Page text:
We wrapped up our 1st year of implementing Design Thinking (aka Human Centered Design) last week with an amazing showcase hosted by Aquinas College. 200+ community members came out to see the innovative work spanning grades k-12 in our schools this year. Below are some comments and a photo gallery for those who couldn’t make it. You can access this Google doc for more details on each individual project. Feel free to contact any of our teachers or the Office of Catholic Schools if you have any questions about the project. See my previous posts on this topic for the background. A Time to Dance | Innovate with Empathy
Response to the event:
“How exciting to see all your culminating work at the showcase! You are all humble Catholic school teachers, and it sometimes doesn’t feel natural to “show off” what you’ve done. I heard many positive responses from those who attended — parents, future parents, other educators, administrators — as your work has helped them to see innovation in our classrooms and your leadership in teaching others about what you’ve learned. Thank you for your continued commitment to our year of learning.” Assistant Supt Jill Annable
It [design thinking] has completely transformed the way they teach. They are so excited and energized about using this process. Teachers have requested mixed grade level classes because they see so much potential. ~Suzi Furtwangler, Principal St Thomas
“Thank you for inviting us! It was a wonderful collection of Design Thinking in action, and I loved the conversations that I had with Sara Olson about how she changed the direction of her Art 4 class utilizing Design Thinking (going to try some of this out myself with my art students next year).” Tricia Erickson, Art Teacher Northview High School
“This year I learned that failing is a good thing because you have the opportunity to really grow! If you don’t fail sometimes that means you aren’t really doing anything new or hard. God created us to DO things!” ~anonymous student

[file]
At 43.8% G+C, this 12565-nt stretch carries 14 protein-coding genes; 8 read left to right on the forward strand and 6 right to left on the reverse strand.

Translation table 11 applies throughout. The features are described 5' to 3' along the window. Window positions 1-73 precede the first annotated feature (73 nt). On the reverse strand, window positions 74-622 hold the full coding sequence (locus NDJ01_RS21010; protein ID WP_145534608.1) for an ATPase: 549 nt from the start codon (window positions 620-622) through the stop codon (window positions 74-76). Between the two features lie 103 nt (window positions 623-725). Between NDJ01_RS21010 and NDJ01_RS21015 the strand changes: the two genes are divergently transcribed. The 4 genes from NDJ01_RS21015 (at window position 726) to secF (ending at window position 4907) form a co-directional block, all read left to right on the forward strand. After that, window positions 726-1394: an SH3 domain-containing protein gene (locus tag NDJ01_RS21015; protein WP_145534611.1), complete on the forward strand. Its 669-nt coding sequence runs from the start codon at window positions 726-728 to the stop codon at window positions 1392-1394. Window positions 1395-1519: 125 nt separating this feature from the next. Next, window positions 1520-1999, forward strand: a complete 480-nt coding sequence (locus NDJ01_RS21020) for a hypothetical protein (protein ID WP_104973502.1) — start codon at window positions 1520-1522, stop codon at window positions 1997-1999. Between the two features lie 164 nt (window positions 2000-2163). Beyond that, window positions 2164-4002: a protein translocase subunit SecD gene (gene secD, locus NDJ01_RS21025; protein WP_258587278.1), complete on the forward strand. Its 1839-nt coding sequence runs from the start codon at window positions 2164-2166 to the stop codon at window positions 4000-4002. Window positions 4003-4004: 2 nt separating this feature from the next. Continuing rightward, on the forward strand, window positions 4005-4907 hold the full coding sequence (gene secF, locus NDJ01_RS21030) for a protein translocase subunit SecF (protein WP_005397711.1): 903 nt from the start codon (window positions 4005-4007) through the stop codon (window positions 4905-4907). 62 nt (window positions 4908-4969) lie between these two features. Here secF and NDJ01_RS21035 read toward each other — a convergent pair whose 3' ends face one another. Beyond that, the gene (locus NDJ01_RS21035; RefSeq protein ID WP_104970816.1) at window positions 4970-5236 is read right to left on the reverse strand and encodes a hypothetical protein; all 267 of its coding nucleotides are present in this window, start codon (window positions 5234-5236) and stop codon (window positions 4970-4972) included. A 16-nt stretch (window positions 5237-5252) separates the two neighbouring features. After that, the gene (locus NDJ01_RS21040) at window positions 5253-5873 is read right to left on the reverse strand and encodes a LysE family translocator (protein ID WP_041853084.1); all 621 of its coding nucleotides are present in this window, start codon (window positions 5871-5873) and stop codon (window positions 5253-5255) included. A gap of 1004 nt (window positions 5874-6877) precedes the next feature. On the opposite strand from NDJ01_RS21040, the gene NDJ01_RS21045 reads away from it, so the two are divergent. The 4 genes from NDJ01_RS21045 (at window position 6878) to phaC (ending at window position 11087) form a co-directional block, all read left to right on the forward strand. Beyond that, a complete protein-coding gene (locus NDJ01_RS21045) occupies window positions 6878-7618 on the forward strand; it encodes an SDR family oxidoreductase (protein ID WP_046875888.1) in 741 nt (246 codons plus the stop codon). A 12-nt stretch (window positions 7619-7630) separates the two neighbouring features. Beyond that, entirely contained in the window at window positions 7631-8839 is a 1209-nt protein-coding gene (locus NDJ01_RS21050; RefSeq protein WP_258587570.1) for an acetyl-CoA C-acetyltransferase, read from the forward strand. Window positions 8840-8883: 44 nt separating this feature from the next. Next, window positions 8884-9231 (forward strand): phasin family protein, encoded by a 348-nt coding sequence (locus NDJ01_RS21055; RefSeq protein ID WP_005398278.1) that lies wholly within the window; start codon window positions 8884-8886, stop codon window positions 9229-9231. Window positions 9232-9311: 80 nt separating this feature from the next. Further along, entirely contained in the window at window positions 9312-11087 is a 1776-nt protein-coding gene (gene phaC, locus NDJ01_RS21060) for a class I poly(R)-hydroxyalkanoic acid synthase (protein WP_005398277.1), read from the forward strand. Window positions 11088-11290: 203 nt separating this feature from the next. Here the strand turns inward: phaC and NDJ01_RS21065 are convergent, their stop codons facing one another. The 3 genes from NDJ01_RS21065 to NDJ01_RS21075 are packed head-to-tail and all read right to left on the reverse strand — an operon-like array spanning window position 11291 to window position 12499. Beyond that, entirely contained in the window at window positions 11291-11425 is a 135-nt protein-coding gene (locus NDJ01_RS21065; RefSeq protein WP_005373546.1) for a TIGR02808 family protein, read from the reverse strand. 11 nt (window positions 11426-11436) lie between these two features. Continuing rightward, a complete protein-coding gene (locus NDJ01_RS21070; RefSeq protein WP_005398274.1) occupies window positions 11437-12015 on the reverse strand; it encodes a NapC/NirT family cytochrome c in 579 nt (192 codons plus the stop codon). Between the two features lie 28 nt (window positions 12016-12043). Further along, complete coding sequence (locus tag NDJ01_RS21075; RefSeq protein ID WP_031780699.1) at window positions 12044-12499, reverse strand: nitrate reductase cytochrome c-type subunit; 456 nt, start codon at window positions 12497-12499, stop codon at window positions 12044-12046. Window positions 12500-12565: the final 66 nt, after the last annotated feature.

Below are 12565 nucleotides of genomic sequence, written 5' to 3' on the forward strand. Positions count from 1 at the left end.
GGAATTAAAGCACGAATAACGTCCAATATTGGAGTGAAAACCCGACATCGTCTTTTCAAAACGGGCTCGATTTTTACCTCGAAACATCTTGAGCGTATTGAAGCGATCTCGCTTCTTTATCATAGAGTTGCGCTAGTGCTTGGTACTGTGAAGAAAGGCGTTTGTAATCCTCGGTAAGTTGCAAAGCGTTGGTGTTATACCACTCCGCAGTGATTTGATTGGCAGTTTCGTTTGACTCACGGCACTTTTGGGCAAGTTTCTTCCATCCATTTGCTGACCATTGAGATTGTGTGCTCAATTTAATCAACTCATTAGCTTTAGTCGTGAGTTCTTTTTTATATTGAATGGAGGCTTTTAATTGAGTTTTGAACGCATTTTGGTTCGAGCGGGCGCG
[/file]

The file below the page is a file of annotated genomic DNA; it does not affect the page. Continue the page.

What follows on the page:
(reading time 2.5 min.) Author: Carol Glanville
About a dozen Diocesan educators attended MACUL17 in Detroit last week. As we wrap up the year, Everyday Tech will be one platform for sharing their learning across the Diocese. Today’s topic comes from Angela Critchett, West Catholic tech teacher.
They say a picture is worth 1000 words? Well, with Gone Google Story Builder a few words draws a vivid picture!
This interesting little tool that allows you to create a short story on the fly. You can have up to 10 characters and add background music from stock music choices. Of unconventional story-builder note does not incorporate images. It’s 100% dialogue-driven. When you watch a story on Gone Google Story Builder, you’re actually watching the typing unfold and essentially read along. Check out this short sample to get the idea:
Potential classroom uses:
Things to be aware of:
(reading time 4 minutes)
Thomas Edison has been credited with once saying, “I have not failed 10,000 times—I’ve successfully found 10,000 ways that will not work.” (Erica Hendry, Smithsonian.com, 2013) But we rarely hear or teach about those 10,000 times. In schools, we tend to focus on the final outcome of ideas that have shaped the world, and then expect students to go through the process of discovery on their own. They do research, work problems, and perform experiments all with a very clearly expected outcome, but rarely any examples of how to do that work. And typically when they miss the mark, they are penalized in the form of a number or letter that places them on a fairly limited scale of success and failure.
There is great pressure on students to just get the right answer, with no reward for the process of learning. And equally, there is great pressure on teachers to produce students who can get the right answers.
I recently came across the concept of the Biography of an idea in the book LAUNCH. And as I work with our Human Centered Design cohort (aka the innovatED team) it’s come to light that students generally stop being naturally inquisitive around middle school. And by high school, really struggle with inquiry and research. They’ve become so acclimated to the ‘game’ of school, they’re afraid to break the rules.